Did you know? Domestic violence affects a quarter of American families and accounts for more than a third of visits to emergency rooms by women. From The Second Step
Domestic Violence Awareness Month (DVAM) evolved from the “Day of Unity” held in October 1981 and conceived by the National Coalition Against Domestic Violence. The intent was to connect advocates across the nation who were working to end violence against women and their children.
- Each year, an estimated 3.3 million children witness their mothers or female caretakers being abused (American Psychological Association, 1996).
- Nearly 1 in 3 adult women experience at least one physical assault by a partner during adulthood. (American Psychological Association, 1996).
- Approximately 1.5 million women and 835,000 men are raped and/or physically assaulted by an intimate partner annually in the United States (Tjaden and Thoennes, 2000).
- Between 12% and 35% of teenagers have experienced some form of violence- from pushing and shoving to hitting- in a dating relationship (Simon and Golden, 1997).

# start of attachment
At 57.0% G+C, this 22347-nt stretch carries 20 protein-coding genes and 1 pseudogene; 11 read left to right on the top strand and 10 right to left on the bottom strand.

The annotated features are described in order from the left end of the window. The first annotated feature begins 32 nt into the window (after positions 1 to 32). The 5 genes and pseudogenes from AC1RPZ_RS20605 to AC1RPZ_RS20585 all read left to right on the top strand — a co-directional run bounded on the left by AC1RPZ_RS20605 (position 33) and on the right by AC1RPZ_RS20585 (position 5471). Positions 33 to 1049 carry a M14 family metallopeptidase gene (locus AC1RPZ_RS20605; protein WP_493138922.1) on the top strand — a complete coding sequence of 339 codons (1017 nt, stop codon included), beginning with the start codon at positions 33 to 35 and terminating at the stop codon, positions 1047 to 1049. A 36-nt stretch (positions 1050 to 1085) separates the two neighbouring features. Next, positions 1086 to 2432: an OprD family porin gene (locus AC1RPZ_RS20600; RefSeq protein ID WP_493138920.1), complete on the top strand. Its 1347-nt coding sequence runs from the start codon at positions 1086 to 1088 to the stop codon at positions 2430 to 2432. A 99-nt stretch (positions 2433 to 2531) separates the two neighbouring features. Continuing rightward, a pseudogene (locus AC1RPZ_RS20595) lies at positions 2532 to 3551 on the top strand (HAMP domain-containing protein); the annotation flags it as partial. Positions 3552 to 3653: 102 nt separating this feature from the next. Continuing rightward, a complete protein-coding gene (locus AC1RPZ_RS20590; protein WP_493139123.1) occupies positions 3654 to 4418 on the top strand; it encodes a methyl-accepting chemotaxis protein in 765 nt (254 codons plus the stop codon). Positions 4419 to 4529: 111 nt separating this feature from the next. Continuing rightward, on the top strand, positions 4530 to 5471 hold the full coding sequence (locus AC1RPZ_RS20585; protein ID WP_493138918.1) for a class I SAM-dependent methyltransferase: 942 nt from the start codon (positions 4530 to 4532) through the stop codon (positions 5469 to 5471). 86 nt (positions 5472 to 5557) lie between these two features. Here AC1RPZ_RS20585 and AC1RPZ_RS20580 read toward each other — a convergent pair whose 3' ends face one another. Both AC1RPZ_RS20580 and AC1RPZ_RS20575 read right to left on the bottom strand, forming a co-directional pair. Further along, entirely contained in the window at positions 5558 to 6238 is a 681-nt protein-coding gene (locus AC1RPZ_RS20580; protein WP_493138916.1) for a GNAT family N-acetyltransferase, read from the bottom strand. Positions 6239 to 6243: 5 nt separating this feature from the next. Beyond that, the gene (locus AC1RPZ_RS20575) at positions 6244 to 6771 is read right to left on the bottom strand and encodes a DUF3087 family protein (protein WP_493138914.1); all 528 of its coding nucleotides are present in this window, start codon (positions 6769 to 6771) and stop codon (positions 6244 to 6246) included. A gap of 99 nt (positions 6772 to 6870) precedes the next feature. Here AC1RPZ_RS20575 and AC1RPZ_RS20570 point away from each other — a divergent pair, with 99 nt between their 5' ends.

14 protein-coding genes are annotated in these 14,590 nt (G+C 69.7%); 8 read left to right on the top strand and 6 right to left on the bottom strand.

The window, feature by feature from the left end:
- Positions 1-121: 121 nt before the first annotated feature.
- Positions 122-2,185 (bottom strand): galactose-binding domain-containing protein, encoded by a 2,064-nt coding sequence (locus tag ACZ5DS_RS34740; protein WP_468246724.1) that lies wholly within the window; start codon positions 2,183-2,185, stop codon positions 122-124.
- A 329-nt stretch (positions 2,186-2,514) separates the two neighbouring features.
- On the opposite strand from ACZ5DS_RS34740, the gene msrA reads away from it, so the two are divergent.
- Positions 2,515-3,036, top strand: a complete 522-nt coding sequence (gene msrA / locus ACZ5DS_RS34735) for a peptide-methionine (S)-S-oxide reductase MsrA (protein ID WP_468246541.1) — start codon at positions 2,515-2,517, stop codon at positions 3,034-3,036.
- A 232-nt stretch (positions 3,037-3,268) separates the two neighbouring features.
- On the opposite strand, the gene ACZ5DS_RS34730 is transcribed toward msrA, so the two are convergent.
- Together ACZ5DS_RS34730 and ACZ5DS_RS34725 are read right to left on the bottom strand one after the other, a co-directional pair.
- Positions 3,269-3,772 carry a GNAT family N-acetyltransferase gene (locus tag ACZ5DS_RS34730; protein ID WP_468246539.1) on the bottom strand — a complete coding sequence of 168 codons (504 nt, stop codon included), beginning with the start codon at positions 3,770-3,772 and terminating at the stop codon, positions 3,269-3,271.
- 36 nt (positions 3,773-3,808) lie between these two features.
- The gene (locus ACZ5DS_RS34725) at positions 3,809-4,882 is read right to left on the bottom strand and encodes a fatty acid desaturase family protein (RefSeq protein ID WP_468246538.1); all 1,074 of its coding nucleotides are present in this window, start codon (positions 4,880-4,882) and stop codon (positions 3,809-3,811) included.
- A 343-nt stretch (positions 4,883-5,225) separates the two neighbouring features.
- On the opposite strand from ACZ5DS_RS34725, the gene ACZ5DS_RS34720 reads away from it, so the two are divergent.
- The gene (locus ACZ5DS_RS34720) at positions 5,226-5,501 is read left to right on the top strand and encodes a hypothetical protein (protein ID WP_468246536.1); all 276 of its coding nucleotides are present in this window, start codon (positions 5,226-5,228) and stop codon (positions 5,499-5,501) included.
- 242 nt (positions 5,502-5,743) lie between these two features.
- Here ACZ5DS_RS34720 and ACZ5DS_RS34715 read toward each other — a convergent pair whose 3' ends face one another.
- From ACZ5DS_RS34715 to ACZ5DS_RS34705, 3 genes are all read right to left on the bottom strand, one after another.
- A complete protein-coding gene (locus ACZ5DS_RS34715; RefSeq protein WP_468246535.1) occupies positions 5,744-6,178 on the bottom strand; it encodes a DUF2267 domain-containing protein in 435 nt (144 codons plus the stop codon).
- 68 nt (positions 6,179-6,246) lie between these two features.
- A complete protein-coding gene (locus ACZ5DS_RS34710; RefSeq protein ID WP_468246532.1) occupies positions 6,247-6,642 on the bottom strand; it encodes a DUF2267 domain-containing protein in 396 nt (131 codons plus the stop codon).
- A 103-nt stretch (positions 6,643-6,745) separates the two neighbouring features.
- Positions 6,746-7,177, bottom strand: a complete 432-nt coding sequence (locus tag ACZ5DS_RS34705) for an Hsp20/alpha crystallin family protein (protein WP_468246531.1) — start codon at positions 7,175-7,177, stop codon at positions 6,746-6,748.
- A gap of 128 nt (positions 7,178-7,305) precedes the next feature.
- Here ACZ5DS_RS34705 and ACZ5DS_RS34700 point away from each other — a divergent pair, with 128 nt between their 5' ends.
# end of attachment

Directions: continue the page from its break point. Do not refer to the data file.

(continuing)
In honor of Domestic Violence Awareness Month, I am doing a round-up of resources for kids. Last year, I created this list: Domestic Violence Books for Kids.
Alcohol abuse can also increase domestic violence. Between twenty-five and fifty percent of all domestic violence incidents begin with drinking (Tennessee Association of Alcohol, Drug and other Addiction). Here’s some resources for kids who live in an alcoholic home.
Graphic Novel on Substance Abuse
I was thrilled to meet Jennifer L. Holm at a Nerdy Book Club Meet Up in Boston. She’s the nicest person ever!
Sunny Side Up by Jennifer L. Holm and Matthew Holm
Jennifer and Matt write:
Sometimes it’s hard to be a kid. It can be even harder when someone you love has a drug or alcohol abuse problem.
Like Sunny, we had a close relative who had serious issues with substance abuse. As children, we were bystanders to this behavior and yet it affected our whole world. It made us feel ashamed and embarrassed and scared and sad. Most of all, it was something we felt we had to keep secret.
We wrote this book so that young readers who are facing these same issues today don’t feel ashamed like we did. When someone in a family struggles with substance abuse, the whole family struggles with it. It’s ok to feel sad and confused and to need some help. And it’s definitely okay to talk about it.” [graphic novel, ages 8 and up]
To support Domestic Violence Awareness Month, I am donating 10% of what I make from my Amazon Affiliates sales to my local charity, The Second Step, which provides transitional housing and a wide variety of supportive services for survivors of domestic violence and their children.
What will you do to spread the word about stopping domestic violence? Please share!
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